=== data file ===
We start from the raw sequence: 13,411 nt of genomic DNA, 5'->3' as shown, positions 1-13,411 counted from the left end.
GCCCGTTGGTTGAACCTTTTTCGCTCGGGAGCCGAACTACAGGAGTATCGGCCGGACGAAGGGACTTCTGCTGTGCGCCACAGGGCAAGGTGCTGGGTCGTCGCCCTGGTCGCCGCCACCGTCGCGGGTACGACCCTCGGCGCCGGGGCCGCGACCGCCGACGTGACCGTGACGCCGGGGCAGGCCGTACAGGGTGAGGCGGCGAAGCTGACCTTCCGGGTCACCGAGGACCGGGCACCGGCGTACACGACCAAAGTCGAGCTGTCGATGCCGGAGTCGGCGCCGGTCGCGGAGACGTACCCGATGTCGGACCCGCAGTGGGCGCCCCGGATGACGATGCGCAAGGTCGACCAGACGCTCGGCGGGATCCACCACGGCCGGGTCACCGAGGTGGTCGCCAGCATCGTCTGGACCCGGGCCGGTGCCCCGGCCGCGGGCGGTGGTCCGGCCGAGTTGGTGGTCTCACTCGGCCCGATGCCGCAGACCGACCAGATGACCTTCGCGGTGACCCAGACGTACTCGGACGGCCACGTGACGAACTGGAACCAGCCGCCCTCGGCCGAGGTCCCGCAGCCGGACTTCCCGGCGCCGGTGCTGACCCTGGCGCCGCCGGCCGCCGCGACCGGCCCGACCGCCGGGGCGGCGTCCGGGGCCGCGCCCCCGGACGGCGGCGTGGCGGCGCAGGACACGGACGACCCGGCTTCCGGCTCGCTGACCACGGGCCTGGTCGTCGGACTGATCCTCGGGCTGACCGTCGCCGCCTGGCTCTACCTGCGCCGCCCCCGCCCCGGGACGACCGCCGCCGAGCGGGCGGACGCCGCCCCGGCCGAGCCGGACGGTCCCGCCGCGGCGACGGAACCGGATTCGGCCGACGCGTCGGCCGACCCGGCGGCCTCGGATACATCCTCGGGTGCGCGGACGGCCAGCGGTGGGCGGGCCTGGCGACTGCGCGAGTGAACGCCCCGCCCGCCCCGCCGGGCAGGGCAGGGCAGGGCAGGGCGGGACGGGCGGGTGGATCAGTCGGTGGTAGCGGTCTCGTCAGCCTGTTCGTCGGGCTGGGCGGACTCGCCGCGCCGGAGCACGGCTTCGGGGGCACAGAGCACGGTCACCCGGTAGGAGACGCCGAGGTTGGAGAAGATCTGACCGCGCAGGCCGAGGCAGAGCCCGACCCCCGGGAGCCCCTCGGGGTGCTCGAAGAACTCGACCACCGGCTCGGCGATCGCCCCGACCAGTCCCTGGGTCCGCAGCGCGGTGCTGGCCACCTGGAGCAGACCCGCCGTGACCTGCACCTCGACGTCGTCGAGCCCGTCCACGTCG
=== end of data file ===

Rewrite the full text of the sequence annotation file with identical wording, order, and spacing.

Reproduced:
We start from the raw sequence: 13,411 nt of genomic DNA, 5'->3' as shown, positions 1-13,411 counted from the left end.
GCCCGTTGGTTGAACCTTTTTCGCTCGGGAGCCGAACTACAGGAGTATCGGCCGGACGAAGGGACTTCTGCTGTGCGCCACAGGGCAAGGTGCTGGGTCGTCGCCCTGGTCGCCGCCACCGTCGCGGGTACGACCCTCGGCGCCGGGGCCGCGACCGCCGACGTGACCGTGACGCCGGGGCAGGCCGTACAGGGTGAGGCGGCGAAGCTGACCTTCCGGGTCACCGAGGACCGGGCACCGGCGTACACGACCAAAGTCGAGCTGTCGATGCCGGAGTCGGCGCCGGTCGCGGAGACGTACCCGATGTCGGACCCGCAGTGGGCGCCCCGGATGACGATGCGCAAGGTCGACCAGACGCTCGGCGGGATCCACCACGGCCGGGTCACCGAGGTGGTCGCCAGCATCGTCTGGACCCGGGCCGGTGCCCCGGCCGCGGGCGGTGGTCCGGCCGAGTTGGTGGTCTCACTCGGCCCGATGCCGCAGACCGACCAGATGACCTTCGCGGTGACCCAGACGTACTCGGACGGCCACGTGACGAACTGGAACCAGCCGCCCTCGGCCGAGGTCCCGCAGCCGGACTTCCCGGCGCCGGTGCTGACCCTGGCGCCGCCGGCCGCCGCGACCGGCCCGACCGCCGGGGCGGCGTCCGGGGCCGCGCCCCCGGACGGCGGCGTGGCGGCGCAGGACACGGACGACCCGGCTTCCGGCTCGCTGACCACGGGCCTGGTCGTCGGACTGATCCTCGGGCTGACCGTCGCCGCCTGGCTCTACCTGCGCCGCCCCCGCCCCGGGACGACCGCCGCCGAGCGGGCGGACGCCGCCCCGGCCGAGCCGGACGGTCCCGCCGCGGCGACGGAACCGGATTCGGCCGACGCGTCGGCCGACCCGGCGGCCTCGGATACATCCTCGGGTGCGCGGACGGCCAGCGGTGGGCGGGCCTGGCGACTGCGCGAGTGAACGCCCCGCCCGCCCCGCCGGGCAGGGCAGGGCAGGGCAGGGCGGGACGGGCGGGTGGATCAGTCGGTGGTAGCGGTCTCGTCAGCCTGTTCGTCGGGCTGGGCGGACTCGCCGCGCCGGAGCACGGCTTCGGGGGCACAGAGCACGGTCACCCGGTAGGAGACGCCGAGGTTGGAGAAGATCTGACCGCGCAGGCCGAGGCAGAGCCCGACCCCCGGGAGCCCCTCGGGGTGCTCGAAGAACTCGACCACCGGCTCGGCGATCGCCCCGACCAGTCCCTGGGTCCGCAGCGCGGTGCTGGCCACCTGGAGCAGACCCGCCGTGACCTGCACCTCGACGTCGTCGAGCCCGTCCACGTCG